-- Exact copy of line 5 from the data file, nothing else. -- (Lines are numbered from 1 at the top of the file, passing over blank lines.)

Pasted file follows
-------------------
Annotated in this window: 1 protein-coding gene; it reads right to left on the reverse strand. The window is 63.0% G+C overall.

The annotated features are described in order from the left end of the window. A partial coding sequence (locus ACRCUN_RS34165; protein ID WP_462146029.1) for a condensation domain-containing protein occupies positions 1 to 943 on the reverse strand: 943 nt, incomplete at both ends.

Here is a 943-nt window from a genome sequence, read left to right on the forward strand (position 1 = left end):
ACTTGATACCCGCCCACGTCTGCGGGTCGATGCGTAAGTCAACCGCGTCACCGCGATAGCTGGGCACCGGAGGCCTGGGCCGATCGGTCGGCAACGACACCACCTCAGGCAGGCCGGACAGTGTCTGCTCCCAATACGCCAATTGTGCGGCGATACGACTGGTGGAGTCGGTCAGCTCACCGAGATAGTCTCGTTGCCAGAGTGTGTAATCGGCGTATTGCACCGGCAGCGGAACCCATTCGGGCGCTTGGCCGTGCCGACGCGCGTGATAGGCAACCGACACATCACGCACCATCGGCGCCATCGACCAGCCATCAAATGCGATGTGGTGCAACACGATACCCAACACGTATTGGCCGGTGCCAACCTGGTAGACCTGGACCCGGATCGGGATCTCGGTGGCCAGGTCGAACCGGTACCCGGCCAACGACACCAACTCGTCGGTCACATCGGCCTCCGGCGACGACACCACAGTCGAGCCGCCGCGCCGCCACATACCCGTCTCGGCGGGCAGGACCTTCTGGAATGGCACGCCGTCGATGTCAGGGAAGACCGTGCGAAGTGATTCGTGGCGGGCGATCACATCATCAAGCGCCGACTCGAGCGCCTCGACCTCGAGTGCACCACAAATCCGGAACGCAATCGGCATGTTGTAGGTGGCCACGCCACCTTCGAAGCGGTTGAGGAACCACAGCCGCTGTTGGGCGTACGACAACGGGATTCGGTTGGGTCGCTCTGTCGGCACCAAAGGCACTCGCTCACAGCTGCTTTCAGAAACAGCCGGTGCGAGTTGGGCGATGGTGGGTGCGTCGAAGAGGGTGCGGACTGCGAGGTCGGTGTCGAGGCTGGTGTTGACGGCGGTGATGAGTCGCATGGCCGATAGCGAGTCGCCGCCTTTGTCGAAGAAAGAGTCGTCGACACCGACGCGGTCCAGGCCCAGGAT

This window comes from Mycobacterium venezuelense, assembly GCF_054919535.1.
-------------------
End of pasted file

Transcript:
This window comes from Mycobacterium venezuelense, assembly GCF_054919535.1.